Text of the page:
Blog Post

Blerp Adds a Social Network Layer Over the Entire Web

Blerp logoThe best way to describe Blerp, now in open beta, is a social network that looks like it’s swallowed the entire web. Once you create an account and log in, the network is represented in a frame around your browser display, so every web site is viewed within it. Blerpers can add comments and widgets (YouTube videos, star ratings, etc.) around the edges of any given site. What this gives you is a web browsing experience that’s socially annotated and shared from the ground up, in a way that seems markedly richer and more pervasive than other social networks and annotation sites. (The Blerp frame even comes with its own web address bar.)

Even if you’re intrigued, however, your first reaction is likely, “Not another social network!” Blerp’s developers have anticipated that protest by integrating this functionality with Facebook, Twitter, and other systems so you can import your existing social network info into Blerp’s network as desired. You can also, say, access your Facebook account or send out tweets from within Blerp, complementing your existing social networks, rather than directly competing with them. It also has a slightly different revenue strategy: While Blerp’s founders intend to add contextual ads and monetize search, they also plan to sell a firewalled version to corporations, so employees can share an internally annotated version of the web. (Not sure if a certain vendor is reliable? Check for comments left by co-workers on that company’s site.)

Blerp is a new property of RocketOn, the virtual world and startup of the same name. In a demo last Monday, CEO and co-founder Steve Hoffman told me a lot of Blerp’s functions were first developed for RocketOn, which is an MMO played on the web itself. Eventually the company realized it would better evolve as a separate system. Whether it can build up an audience in a world already so fixated on Facebook and Twitter remains to be seen. But at least Hoffman and company have a couple years to find out — he tells me his South San Francisco-based company still has low seven figures in the bank, and can maintain their current burn rate until 2011.

16 Responses to “Blerp Adds a Social Network Layer Over the Entire Web”

  1. wecandobiz

    Although it would seem they have attempted to fight “Not another social network!” apathy with teh ability to import contacts you already have on other social networks, leaving out the ability to sign in using an existing identity seems like a serious oversight.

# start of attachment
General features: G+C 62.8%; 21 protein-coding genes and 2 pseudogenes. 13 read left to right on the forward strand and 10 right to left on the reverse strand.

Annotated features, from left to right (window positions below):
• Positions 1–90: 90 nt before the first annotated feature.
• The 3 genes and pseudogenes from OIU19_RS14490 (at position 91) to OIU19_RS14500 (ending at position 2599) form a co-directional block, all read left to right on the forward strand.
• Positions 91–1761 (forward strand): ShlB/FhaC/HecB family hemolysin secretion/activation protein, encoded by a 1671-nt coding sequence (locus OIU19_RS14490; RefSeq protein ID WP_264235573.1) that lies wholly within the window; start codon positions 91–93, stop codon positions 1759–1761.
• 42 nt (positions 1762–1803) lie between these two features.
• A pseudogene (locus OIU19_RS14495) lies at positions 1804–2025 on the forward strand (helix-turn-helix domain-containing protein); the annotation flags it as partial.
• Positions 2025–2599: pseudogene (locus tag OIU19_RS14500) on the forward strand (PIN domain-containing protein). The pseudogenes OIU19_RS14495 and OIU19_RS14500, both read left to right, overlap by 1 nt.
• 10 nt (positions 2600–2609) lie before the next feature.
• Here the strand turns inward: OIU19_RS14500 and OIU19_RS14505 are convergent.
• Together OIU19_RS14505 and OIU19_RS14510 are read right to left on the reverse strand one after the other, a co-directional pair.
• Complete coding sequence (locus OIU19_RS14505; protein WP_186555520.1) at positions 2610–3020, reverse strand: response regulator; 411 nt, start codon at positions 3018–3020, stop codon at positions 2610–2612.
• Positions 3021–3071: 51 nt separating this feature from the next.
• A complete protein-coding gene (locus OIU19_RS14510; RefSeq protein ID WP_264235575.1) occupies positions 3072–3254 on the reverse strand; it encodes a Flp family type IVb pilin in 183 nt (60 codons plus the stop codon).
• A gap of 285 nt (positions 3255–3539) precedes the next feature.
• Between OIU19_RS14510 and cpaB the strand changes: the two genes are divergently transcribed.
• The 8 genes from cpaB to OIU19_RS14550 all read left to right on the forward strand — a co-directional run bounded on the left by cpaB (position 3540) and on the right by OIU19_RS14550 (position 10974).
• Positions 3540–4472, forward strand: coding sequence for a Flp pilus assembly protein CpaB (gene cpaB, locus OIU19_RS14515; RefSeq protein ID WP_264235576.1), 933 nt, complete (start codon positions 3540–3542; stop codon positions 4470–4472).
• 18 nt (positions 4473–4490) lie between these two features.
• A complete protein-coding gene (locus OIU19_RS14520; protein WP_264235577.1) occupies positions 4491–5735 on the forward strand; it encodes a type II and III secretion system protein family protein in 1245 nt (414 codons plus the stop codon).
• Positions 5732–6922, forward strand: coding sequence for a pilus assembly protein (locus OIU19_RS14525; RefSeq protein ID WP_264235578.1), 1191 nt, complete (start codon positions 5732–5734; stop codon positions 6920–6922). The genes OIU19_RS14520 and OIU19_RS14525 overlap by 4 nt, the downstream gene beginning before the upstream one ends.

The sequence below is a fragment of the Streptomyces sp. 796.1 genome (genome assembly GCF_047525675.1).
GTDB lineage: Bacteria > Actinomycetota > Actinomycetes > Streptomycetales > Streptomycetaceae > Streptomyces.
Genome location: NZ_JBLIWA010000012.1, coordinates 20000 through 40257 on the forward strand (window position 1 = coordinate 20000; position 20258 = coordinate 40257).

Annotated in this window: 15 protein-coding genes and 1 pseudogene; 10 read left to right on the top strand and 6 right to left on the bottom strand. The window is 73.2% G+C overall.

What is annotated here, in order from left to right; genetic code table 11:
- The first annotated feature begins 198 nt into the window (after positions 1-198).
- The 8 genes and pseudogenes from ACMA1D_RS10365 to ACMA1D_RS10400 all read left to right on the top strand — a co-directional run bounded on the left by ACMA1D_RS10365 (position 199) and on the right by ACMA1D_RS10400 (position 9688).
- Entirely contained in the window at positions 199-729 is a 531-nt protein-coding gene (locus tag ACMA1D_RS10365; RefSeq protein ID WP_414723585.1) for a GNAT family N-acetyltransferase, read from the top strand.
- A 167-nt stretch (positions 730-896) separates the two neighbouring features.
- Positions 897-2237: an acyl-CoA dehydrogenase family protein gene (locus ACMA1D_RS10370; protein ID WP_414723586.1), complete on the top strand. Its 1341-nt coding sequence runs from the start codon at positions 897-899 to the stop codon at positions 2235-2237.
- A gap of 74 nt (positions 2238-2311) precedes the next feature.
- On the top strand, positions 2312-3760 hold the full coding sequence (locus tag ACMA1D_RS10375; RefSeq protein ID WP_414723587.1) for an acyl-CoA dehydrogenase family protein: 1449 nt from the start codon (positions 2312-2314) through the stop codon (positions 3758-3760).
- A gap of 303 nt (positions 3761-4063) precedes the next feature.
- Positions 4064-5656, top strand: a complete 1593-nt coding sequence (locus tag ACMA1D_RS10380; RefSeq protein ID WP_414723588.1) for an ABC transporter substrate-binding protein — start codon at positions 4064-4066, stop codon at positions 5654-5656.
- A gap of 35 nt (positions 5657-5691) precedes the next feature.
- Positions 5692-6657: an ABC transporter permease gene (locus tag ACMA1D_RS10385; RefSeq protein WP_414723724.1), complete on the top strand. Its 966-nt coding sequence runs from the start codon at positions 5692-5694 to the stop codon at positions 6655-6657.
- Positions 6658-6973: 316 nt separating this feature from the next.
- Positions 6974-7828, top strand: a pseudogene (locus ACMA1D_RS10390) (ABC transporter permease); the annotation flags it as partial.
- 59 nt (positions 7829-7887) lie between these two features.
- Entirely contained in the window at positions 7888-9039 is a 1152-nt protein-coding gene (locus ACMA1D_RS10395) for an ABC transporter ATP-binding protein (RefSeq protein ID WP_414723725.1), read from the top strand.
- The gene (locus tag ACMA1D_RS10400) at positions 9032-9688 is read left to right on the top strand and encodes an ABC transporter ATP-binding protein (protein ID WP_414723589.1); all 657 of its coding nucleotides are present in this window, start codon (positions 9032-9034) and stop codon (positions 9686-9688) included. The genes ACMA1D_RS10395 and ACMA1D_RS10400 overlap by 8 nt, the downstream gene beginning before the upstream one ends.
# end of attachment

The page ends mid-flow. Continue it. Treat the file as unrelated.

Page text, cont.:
It’s not that hard to add OpenID or Facebook Connect to a site and they pretty much know all of their users will already have some other web identity they are using. Adding the ability to use that existing ID would significantly lower the barriers to using this service.

    Ian Hendry
    CEO, WeCanDo.BIZ

  2. Less a comment on the service, which I haven’t used yet, and more a comment on the truism the everything is derivative. Blerp is conceptually pretty similar to what Third Voice was trying to do back in 1999 – ten years ago.

    Wired Article from then:

    As someone once said, “Because there is a certain inevitability to such concepts, the hard part is actually making the idea work.”



    • @Mark, while the saying is very true (Everything is a derivative), the big difference between 10 years ago and today is the environment. And by “environment” I mean the network, the devices as well as (and most importantly) user behavior. None of these concepts are new (not blerp, not facebook, not itunes, not web based ajax email). What has changed now is that users have embraced these new tools into their lifestyle.

      In short, while the ideas remain the same, the environment around it has changed greatly and that makes all the difference. Not ready then, ready now.

  3. @Arjun I couldn’t disagree with you more. Browser plugins are way overdone, and cause stability problems. Also, requiring your user to download and install a plugin is a barrier to adoption. In many cases it is not even an option (kiosk computers) and yet those use cases are examples of the greatest need for such service.

    • @thegeniusfiles,
      While browser plugins have had a history of problems, they were due to badly written code. A well written XUL plugin, or even an IE plugin will not have issues because we are talking about blerp doing its own plugin – not offering a framework to 3rd party devs.

      Anyway, I am not advocating or stating that plugins are great. I am making a relative statement. compared to stuffing a website in a frame, a plugin makes much more sense. I still maintain, frame stuffing is just plain bad for many reasons:
      a) You mess with the UI experience of these sites
      b) URLs get rewritten
      c) how do I trust logging into an SNS site *via* their login frame ? (example, translates to

      If blerp really does become popular, they need to get out of the way and only show up when there is a need for interaction.

  4. This is the sort of approach I was urging Google to take with iGoogle a couple years ago, but they ignored me. It’s gratifying to see other people (Stumble, Digg, Facebook, Blerp) move in this direction.

  5. Okay, stuffing any webpage inside a frame is a bad bad bad idea. I wish they just have their users install a browser plugin that lets you blerp on your favourite site and have others who use the plugin also communicate/view just like their current model. Meddling with the interface of another site by adding borders etc. is a recipe for disaster – no one will use blerp this way.